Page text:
“I asked her what on earth made her survive, and why would she want to live when every day was so incredibly awful,” Birch said. “She said the only ones who survived were the ones who had hope.”
When Birch asked her mother what gave her hope, she recounted two incidents which she said were “virtually miraculous.”
One involved the 100 women living in Anka’s particular barracks being forced to dig a shallow pit, and then stand with their backs to the pit. The guards then picked up their rifles and shot the women as they fell back into the pit.
“And when the dust had settled, 99 of the 100 women were dead. The only one that survived was my mother, and not only was she not killed, she wasn’t even wounded or grazed by a bullet,” Birch said. “The guards were so stunned by this, they just let her go.”
She said another time, she had been trying to sneak loaves of bread to other prisoners when the guards caught her and sicced the attack dogs on her. Anka was convinced it was the end.
“The dogs came up close and stopped, and not a single dog laid a paw on her,” Birch said. “When the guards caught up to the dogs, again, the surprise factor worked in my mother’s favor and they let her go.”
Anka was liberated on January 27, 1945 – her 27th birthday. Despite having developed tuberculosis, Anka and her remaining family members walked from Auschwitz back to Krakow.
Eventually she met and married Birch’s father, and Birch was born when the family was in France attempting to make their way to the United States. Because Anka wouldn’t be allowed into the country with tuberculosis, she used her sister’s x-rays to gain admission into the country, first being sent to Canada before the family finally ended up in the U.S.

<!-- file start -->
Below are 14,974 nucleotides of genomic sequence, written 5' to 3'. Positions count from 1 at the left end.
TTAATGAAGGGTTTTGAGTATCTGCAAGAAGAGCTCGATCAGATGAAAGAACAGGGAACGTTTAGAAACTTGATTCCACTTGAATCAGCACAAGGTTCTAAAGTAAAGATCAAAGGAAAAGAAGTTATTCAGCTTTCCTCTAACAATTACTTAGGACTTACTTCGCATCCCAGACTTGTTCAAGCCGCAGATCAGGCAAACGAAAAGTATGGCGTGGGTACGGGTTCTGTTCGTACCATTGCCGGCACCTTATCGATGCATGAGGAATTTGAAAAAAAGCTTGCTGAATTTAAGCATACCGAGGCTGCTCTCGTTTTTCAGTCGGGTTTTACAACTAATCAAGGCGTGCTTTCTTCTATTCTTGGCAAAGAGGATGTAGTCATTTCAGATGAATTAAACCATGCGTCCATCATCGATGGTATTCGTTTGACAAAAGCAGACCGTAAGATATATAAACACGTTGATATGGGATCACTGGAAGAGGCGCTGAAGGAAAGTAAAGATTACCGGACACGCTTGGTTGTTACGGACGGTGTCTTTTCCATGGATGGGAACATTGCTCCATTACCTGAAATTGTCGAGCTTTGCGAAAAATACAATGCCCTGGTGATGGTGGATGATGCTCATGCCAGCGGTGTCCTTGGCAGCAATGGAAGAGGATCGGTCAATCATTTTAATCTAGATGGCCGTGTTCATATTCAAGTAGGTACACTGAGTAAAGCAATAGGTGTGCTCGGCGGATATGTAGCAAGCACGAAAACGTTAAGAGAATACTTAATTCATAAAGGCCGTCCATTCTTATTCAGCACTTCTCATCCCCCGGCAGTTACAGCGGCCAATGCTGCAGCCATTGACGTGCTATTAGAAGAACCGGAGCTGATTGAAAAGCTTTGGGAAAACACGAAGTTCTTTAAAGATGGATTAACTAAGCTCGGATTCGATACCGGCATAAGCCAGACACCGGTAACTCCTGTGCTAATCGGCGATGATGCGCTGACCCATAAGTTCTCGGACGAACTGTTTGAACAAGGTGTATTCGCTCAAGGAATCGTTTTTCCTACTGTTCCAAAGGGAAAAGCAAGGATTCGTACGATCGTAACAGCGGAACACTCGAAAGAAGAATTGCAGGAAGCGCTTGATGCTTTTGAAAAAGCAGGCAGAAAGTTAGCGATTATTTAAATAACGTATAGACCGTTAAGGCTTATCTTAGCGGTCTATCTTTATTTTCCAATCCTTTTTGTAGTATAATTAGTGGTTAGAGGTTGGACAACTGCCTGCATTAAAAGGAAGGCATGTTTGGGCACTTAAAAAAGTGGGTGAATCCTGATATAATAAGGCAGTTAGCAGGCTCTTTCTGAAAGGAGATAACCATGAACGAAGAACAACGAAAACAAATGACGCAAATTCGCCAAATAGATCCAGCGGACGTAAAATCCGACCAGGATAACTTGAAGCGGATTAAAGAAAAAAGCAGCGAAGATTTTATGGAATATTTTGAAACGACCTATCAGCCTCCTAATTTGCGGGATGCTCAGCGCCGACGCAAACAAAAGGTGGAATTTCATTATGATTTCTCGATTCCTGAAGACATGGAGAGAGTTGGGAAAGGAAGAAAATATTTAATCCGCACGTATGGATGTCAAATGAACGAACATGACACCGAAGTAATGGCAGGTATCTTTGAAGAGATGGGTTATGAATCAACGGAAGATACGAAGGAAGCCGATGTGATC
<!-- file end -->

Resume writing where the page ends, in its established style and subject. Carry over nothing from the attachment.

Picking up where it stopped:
Parting Words From U.S. Rep. David Ciccilline
U.S. Congressman David Ciccilline wrapped up the event by again addressing the controversy with the Atlantic Sports Bar and Restaurant.
“Thank you all for being here. This is really a statement about this community and a response to these events,” he said. “I think it’s important to recognize that the Anti-Defamation League found that in 2021, we saw the highest number of anti-Semitic incidents ever recorded since the organization began recording them in 1979 – over 2,700 incidents targeting the Jewish community last year.”
“You think those kinds of things don’t happen in Rhode island, but we had neo-Nazis gathering in February outside the library in Providence, we had the posting of neo-Nazi recruitment flyers last month in East Providence,” he said. “So I think when we have events like this, it’s an opportunity to remind people about the pain, the suffering, and the horror of the Holocaust and the devastation that occurred, but it’s also just a teaching moment for people who may be ignorant and who say horrific, stupid horrible things because they don’t understand how much pain that causes.”
“I think all of us have a responsibility to be kind and respect every single person in our community, to recognize that everyone has value, to recognize that the only thing that can overcome hate is love, and to be a community that is constantly reinforcing that,” he said. “And most of all to be a community that is willing to speak up when you see hate and intolerance and bigotry and racism and anti-Semitism.”
“We all have the responsibility to speak up,” he said. “Silence is the thing that causes those emotions to cause real harm.”